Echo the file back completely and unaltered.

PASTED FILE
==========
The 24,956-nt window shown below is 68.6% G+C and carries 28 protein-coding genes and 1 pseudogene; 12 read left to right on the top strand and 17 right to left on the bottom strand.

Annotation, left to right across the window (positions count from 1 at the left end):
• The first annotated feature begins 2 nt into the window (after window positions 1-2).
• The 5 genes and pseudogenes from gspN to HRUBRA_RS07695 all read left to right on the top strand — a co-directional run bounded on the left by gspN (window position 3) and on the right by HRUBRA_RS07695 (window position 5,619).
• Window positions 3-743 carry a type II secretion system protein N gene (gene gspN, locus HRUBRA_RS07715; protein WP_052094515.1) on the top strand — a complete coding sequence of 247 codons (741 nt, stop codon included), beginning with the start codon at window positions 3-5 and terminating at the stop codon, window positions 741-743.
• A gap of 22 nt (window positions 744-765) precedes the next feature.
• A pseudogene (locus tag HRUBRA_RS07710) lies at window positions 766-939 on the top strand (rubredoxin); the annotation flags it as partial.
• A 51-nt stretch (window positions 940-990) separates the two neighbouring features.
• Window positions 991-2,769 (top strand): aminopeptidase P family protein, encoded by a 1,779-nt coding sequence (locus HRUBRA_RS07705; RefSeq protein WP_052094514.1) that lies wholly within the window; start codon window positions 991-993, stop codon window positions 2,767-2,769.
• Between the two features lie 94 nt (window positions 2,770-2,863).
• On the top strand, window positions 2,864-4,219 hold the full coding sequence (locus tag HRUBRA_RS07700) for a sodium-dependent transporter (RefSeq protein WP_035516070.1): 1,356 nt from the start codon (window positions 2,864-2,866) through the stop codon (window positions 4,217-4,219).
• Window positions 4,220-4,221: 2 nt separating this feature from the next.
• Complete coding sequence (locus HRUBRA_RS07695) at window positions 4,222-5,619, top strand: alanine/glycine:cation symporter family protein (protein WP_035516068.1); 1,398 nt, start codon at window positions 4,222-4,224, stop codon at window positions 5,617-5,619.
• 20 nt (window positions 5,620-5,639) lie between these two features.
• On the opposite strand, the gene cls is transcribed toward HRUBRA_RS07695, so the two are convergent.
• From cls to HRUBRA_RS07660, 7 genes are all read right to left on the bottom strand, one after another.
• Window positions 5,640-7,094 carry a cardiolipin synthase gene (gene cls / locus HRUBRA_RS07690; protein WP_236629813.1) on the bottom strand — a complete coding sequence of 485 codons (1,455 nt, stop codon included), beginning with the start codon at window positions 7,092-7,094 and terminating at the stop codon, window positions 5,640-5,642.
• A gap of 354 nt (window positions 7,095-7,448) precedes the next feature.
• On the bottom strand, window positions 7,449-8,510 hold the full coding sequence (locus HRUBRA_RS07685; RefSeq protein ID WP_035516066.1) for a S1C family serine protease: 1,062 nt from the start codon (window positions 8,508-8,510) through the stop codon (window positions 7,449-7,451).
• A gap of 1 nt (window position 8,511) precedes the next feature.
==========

The 24,956-nt window shown below is 68.6% G+C and carries 28 protein-coding genes and 1 pseudogene; 12 read left to right on the top strand and 17 right to left on the bottom strand.

Annotation, left to right across the window (positions count from 1 at the left end):
• The first annotated feature begins 2 nt into the window (after window positions 1-2).
• The 5 genes and pseudogenes from gspN to HRUBRA_RS07695 all read left to right on the top strand — a co-directional run bounded on the left by gspN (window position 3) and on the right by HRUBRA_RS07695 (window position 5,619).
• Window positions 3-743 carry a type II secretion system protein N gene (gene gspN, locus HRUBRA_RS07715; protein WP_052094515.1) on the top strand — a complete coding sequence of 247 codons (741 nt, stop codon included), beginning with the start codon at window positions 3-5 and terminating at the stop codon, window positions 741-743.
• A gap of 22 nt (window positions 744-765) precedes the next feature.
• A pseudogene (locus tag HRUBRA_RS07710) lies at window positions 766-939 on the top strand (rubredoxin); the annotation flags it as partial.
• A 51-nt stretch (window positions 940-990) separates the two neighbouring features.
• Window positions 991-2,769 (top strand): aminopeptidase P family protein, encoded by a 1,779-nt coding sequence (locus HRUBRA_RS07705; RefSeq protein WP_052094514.1) that lies wholly within the window; start codon window positions 991-993, stop codon window positions 2,767-2,769.
• Between the two features lie 94 nt (window positions 2,770-2,863).
• On the top strand, window positions 2,864-4,219 hold the full coding sequence (locus tag HRUBRA_RS07700) for a sodium-dependent transporter (RefSeq protein WP_035516070.1): 1,356 nt from the start codon (window positions 2,864-2,866) through the stop codon (window positions 4,217-4,219).
• Window positions 4,220-4,221: 2 nt separating this feature from the next.
• Complete coding sequence (locus HRUBRA_RS07695) at window positions 4,222-5,619, top strand: alanine/glycine:cation symporter family protein (protein WP_035516068.1); 1,398 nt, start codon at window positions 4,222-4,224, stop codon at window positions 5,617-5,619.
• 20 nt (window positions 5,620-5,639) lie between these two features.
• On the opposite strand, the gene cls is transcribed toward HRUBRA_RS07695, so the two are convergent.
• From cls to HRUBRA_RS07660, 7 genes are all read right to left on the bottom strand, one after another.
• Window positions 5,640-7,094 carry a cardiolipin synthase gene (gene cls / locus HRUBRA_RS07690; protein WP_236629813.1) on the bottom strand — a complete coding sequence of 485 codons (1,455 nt, stop codon included), beginning with the start codon at window positions 7,092-7,094 and terminating at the stop codon, window positions 5,640-5,642.
• A gap of 354 nt (window positions 7,095-7,448) precedes the next feature.
• On the bottom strand, window positions 7,449-8,510 hold the full coding sequence (locus HRUBRA_RS07685; RefSeq protein ID WP_035516066.1) for a S1C family serine protease: 1,062 nt from the start codon (window positions 8,508-8,510) through the stop codon (window positions 7,449-7,451).
• A gap of 1 nt (window position 8,511) precedes the next feature.